The White House on Tuesday announced a six-week push ahead of the winter travel season to increase booster uptake in seniors, minority communities and rural areas – all of which have disproportionately suffered severe disease and death during the coronavirus pandemic.

Anthony Fauci, who serves as President Biden’s chief medical adviser, emphasized that vaccine effectiveness wanes over time and that the coronavirus is an unusual foe because of the emergence of new variants every few months. He pointed to data released Tuesday by the Centers for Disease Control and Prevention showing that the recently authorized omicron-specific boosters work better against new variants than previous vaccines.

“It is clear now, despite initial bit of confusion,” he said.

Fauci – in his last briefing before his planned retirement in December, after more than four decades in government fighting HIV/AIDS and Ebola and serving as the face of the scientific community during the coronavirus pandemic – urged the public to get their shots: “The final message I give you from this podium is that please, for your own safety, for that of your family, get your updated COVID-19 shot as soon as you’re eligible.”

The Biden administration has faced growing frustration over its bivalent booster rollout.

The United States spent nearly $5 billion to purchase 171 million bivalent boosters from Pfizer and its German partner BioNTech and from Moderna. But efforts to market the shots to the American public have been limited, and booster uptake has remained sluggish since it was approved on Aug. 31. The CDC estimates that only about 11 percent of people 5 and older have received a bivalent booster.


The new CDC study represents the first published estimates of efficacy based on real-world data for the bivalent booster shots. Previous studies have measured whether the bivalent vaccines increase the levels of virus-blocking antibodies in people’s blood.

It confirmed the importance of getting a new shot to boost immunity against the coronavirus as it continues to evolve and produce immune-evading variants but shows that the omicron-specific boosters appear to offer only a modest increase in protection against infection compared with previous shots.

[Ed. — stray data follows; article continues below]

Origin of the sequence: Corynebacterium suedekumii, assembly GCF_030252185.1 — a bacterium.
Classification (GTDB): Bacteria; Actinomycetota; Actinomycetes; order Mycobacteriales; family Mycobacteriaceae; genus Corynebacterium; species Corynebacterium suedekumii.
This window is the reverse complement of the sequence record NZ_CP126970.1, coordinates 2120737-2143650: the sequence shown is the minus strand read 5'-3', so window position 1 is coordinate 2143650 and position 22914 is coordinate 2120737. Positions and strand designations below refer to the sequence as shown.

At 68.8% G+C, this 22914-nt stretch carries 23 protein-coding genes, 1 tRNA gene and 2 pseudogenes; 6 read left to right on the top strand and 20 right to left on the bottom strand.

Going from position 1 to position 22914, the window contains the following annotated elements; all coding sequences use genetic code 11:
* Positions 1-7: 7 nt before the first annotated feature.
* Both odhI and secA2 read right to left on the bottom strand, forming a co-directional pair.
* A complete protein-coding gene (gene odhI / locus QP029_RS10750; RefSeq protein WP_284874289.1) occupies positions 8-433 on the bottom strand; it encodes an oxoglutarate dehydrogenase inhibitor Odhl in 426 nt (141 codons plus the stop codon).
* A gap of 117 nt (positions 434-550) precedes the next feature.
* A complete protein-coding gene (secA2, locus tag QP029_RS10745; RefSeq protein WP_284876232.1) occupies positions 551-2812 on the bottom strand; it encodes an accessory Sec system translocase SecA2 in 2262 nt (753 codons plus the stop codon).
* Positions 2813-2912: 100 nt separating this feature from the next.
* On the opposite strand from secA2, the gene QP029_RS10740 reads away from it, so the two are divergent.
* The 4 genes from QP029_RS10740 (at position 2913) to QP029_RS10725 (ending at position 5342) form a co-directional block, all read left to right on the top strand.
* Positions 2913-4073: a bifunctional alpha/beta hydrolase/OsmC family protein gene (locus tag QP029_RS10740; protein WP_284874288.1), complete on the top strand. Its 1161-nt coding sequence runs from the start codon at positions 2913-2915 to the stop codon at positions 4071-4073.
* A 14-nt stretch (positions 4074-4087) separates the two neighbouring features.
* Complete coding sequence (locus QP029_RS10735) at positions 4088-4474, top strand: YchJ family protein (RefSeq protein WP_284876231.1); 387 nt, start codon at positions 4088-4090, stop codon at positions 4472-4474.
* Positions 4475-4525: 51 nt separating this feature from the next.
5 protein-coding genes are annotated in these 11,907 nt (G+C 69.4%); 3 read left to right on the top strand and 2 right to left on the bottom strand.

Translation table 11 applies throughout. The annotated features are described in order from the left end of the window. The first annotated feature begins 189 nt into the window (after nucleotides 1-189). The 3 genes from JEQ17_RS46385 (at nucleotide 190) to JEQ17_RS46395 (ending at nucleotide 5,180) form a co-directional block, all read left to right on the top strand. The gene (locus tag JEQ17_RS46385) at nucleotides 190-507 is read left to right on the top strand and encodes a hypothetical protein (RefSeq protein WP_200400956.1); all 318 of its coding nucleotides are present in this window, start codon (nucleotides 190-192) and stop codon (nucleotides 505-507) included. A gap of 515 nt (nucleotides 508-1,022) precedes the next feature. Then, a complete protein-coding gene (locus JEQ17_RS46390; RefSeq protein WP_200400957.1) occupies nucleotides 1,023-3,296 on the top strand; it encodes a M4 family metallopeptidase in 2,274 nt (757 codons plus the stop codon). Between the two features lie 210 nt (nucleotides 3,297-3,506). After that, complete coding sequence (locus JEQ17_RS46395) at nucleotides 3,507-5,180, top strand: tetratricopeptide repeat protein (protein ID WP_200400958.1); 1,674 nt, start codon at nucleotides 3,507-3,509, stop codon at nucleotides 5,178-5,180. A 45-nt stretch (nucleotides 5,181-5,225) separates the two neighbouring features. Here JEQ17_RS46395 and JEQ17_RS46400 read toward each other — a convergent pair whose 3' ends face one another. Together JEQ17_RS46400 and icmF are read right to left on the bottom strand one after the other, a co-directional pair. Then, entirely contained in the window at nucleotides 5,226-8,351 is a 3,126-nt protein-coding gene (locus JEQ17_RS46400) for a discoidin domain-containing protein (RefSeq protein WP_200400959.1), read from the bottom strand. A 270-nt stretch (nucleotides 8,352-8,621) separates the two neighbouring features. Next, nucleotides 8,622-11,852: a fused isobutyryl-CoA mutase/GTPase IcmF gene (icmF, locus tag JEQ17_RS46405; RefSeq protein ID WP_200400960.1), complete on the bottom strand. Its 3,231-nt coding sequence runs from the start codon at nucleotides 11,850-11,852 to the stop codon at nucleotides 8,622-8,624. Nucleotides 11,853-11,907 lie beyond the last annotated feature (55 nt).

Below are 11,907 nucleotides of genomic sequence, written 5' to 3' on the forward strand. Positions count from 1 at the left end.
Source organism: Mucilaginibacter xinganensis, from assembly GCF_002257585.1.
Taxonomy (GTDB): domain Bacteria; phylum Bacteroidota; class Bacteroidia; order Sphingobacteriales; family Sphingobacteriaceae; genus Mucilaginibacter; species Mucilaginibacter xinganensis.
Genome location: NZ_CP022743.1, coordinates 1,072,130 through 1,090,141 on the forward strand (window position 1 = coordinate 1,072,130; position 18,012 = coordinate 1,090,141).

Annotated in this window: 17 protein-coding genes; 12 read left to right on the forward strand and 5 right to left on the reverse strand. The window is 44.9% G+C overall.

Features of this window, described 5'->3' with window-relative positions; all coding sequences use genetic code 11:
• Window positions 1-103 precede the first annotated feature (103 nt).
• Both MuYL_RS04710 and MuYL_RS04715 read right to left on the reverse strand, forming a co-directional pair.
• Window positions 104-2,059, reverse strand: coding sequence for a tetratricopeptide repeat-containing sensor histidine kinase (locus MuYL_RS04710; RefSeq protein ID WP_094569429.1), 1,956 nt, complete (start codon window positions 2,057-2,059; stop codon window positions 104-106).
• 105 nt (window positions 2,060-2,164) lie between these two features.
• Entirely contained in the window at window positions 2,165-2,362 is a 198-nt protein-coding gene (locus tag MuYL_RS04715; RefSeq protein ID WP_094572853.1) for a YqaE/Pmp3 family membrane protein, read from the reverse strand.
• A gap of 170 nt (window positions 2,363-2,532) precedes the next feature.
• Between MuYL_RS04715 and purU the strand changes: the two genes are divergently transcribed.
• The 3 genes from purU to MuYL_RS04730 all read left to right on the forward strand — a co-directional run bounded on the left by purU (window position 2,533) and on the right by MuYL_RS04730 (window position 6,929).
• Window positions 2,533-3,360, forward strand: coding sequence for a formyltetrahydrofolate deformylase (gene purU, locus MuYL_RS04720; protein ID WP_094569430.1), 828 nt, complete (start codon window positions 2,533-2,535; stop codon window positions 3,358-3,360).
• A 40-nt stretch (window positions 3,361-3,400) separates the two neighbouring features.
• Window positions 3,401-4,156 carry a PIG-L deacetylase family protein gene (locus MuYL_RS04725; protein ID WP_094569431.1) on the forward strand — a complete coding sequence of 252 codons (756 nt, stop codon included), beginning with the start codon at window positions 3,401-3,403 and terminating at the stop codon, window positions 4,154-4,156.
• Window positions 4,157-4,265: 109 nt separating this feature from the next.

Last winter’s omicron wave made the original monovalent mRNA vaccines less effective against symptomatic infection, prompting a race to create new vaccines that incorporated components from the omicron strains, BA.4 and BA.5.

“This is a tremendous volume of data in a short period of time,” said Francesca Beaudoin, a clinical epidemiologist at Brown. Overall, Beaudoin said, the study shows “there is a real but very modest benefit to the bivalent vaccine among people who have already been vaccinated, who are healthy and who show up” for shots.

But Beaudoin and others described the study as “underwhelming” because it does not shed light on such key questions as the ability of the new boosters to protect against severe disease.

That raises questions about the goal of the bivalent vaccines, according to Paul Offit, director of the vaccine education center and professor of pediatrics in the Division of Infectious Diseases at Children’s Hospital of Philadelphia.


“The only reasonable goal is to prevent serious illness – a goal hat has largely been reached with monovalent vaccines,” said Offit, who has previously expressed skepticism about booster shots. “We are still waiting for one shred of evidence that this bivalent vaccine or any bivalent is better than what we had.”

Meanwhile, the virus continues to evolve so fast that the BA.4 and BA.5 variants are no longer dominant.

“This should be a cautionary tale for what happens when you try to chase these variants,” he said.

Ashish Jha, the White House COVID-19 response coordinator, said in Tuesday’s news briefing that updated vaccines will probably be required at some point next year. A universal vaccine that targets all variants is necessary for long-term management of the pandemic, he said.

“We are at a point where this virus continues to evolve very, very rapidly,” Jha said.

He said that the United States is falling behind in some technologies related to viruses and that more resources are needed. “All I can say is Congress needs to do its job and step up and protect the American people,” Jha said.


The CDC study, which drew on data from the Increasing Community Access to Testing program – a program designed to make testing more available in areas with high social vulnerability – included more than 350,000 tests at almost 10,000 retail pharmacies between Sept. 14 and Nov. 11, among adults who reported symptoms consistent with COVID-19. At registration, participants reported their vaccination history, current symptoms and previous infection.

The CDC researchers then calculated vaccine effectiveness, the measure used to establish the reduction of disease among vaccinated people compared to those who remain unvaccinated.

The study found that bivalent boosters provided significant additional protection against symptomatic infection in people who had already received at least two shots of the monovalent vaccine. The benefit of the bivalent boosters increased with more time that passed since an individual’s last monovalent shot.

Celine Gounder, an infectious-disease specialist and senior fellow at the Kaiser Family Foundation, also noted that the study does not address the question that has shaped the Biden administration’s recent strategy.

“It doesn’t show the bivalents are better than the original boosters,” Gounder said.

But most people are asking a more basic question – “Should I get a booster?” – and the new study confirms the answer, Gounder said: “Get it.”

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